Maybe it's because the on-field battles did not play as decisive a role in the Western Europe as they did in the East, and the warfare was more centered around sieges? and the battles were many in numbers but small scale?
 
Last edited:

AlpinLuke

Forum Staff
Oct 2011
27,017
Italy, Lago Maggiore
But kingdoms in many other parts of the world were no less feudal, and we read accounts of larger armies coming from them.


I agree with you. Most numbers from Indian and later the Muslim sources are indeed wildly exaggerated and are very sketchy. But when more than one sources tell us similar numbers, then their claims must be true to some degree.

For example, the medieval kingdom of Vijayanagara is said to have fielded more than 200k men by both European and Persian-language sources. Many battles that are contemporary of it, speak of similar numbers of men. No matter how skeptic you are, you can not scale down a number of 200k which is claimed to be true by multiple sources, to mere 7 or 8 thousand.
But in Western Europe, the number around 7-8000 was the norm, which was indeed very small when compared to the rest of the world. Not only in India but in Central Asia and rest of the Muslim world and even Eastern Europe, large armies were very common.

Maybe it's because the on-field battles did not play as decisive a role in the Western Europe as they did in the East, and the warfare was more centered around sieges? and the battles were many in numbers but small scale?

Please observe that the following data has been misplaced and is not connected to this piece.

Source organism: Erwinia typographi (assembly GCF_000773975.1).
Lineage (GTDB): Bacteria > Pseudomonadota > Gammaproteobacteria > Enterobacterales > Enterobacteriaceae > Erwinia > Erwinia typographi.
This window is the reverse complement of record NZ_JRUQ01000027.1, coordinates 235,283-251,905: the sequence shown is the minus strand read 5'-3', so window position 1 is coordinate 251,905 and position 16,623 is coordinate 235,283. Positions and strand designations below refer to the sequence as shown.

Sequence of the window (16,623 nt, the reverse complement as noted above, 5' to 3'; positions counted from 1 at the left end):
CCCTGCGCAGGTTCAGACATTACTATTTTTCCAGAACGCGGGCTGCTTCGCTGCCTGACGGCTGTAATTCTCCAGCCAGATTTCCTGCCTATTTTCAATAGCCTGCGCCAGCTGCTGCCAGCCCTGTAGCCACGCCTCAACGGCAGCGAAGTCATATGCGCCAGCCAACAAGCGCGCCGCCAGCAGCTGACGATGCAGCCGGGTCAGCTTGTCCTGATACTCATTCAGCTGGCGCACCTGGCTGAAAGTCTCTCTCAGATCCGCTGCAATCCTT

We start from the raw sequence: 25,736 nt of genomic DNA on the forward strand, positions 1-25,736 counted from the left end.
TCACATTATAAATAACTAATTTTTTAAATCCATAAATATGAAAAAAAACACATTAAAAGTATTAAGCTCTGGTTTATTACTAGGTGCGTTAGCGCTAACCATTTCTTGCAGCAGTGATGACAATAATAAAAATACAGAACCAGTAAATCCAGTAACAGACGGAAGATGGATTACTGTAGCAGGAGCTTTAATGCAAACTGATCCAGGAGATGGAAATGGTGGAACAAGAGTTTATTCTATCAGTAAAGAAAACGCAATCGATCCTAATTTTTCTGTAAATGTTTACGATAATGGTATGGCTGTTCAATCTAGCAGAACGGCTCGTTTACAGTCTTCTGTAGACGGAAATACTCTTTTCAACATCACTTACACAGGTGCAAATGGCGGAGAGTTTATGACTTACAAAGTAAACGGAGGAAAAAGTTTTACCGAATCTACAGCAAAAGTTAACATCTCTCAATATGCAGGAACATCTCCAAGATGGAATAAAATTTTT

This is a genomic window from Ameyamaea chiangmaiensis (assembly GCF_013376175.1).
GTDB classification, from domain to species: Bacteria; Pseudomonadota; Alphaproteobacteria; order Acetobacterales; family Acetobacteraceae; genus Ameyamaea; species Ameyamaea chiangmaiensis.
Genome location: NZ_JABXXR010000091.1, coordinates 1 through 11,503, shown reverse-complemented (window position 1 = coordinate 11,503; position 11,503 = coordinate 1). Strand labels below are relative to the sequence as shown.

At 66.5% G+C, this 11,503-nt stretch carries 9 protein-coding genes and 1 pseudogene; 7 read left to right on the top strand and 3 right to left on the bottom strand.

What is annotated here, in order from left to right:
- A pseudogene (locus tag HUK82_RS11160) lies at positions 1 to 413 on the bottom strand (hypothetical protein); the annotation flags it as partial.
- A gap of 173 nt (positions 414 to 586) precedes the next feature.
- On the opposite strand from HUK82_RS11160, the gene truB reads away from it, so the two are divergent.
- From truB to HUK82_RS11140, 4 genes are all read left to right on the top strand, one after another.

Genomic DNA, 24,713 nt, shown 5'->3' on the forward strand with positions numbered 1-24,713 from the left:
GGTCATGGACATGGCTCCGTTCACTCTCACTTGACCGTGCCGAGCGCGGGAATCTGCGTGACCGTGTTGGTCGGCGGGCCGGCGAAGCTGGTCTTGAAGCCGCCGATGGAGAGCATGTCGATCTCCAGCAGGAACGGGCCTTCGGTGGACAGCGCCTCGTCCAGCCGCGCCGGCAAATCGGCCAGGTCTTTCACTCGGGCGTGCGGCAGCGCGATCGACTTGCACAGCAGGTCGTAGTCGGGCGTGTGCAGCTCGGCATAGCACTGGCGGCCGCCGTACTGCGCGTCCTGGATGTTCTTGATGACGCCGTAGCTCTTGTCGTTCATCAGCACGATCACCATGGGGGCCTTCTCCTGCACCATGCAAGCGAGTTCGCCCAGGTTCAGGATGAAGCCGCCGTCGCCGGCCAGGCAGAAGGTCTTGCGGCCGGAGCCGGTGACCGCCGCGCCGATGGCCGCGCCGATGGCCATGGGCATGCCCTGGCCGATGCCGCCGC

Also this. King here had to made great effort to build giant armies. Local Lords were busy facing one each other, you know. So wars see many not impressive battles and a few of main battles. An other point: siege based wars with few main battles lasted years or decades ... Or more than a century!
 

Frank81

Ad Honorem
Feb 2010
5,087
Canary Islands-Spain
But kingdoms in many other parts of the world were no less feudal, and we read accounts of larger armies coming from them.


I agree with you. Most numbers from Indian and later the Muslim sources are indeed wildly exaggerated and are very sketchy. But when more than one sources tell us similar numbers, then their claims must be true to some degree.

For example, the medieval kingdom of Vijayanagara is said to have fielded more than 200k men by both European and Persian-language sources. Many battles that are contemporary of it, speak of similar numbers of men. No matter how skeptic you are, you can not scale down a number of 200k which is claimed to be true by multiple sources, to mere 7 or 8 thousand.
But in Western Europe, the number around 7-8000 was the norm, which was indeed very small when compared to the rest of the world. Not only in India but in Central Asia and rest of the Muslim world and even Eastern Europe, large armies were very common.

Maybe it's because the on-field battles did not play as decisive a role in the Western Europe as they did in the East, and the warfare was more centered around sieges? and the battles were many in numbers but small scale?

There is a part on true on this, and the reason is the extreme de-centralization of power and resources management that took place in Western Europe during feudalism. In developed areas of the world, from Egypt to China, centralized states could manage larger amounts of resources and so they could put in the field large armies. Even if there was a kind of feudalism in these other areas, it is clear that bureaucratic states were more developed than in Western Europe. So, medieval European organization was based on a very inefficient and small amount of territory, which led to smaller armies. This was not the case of the Carolingian Empire, a kind of centralized state able to movilize large amount of troops and resources in the eastern way.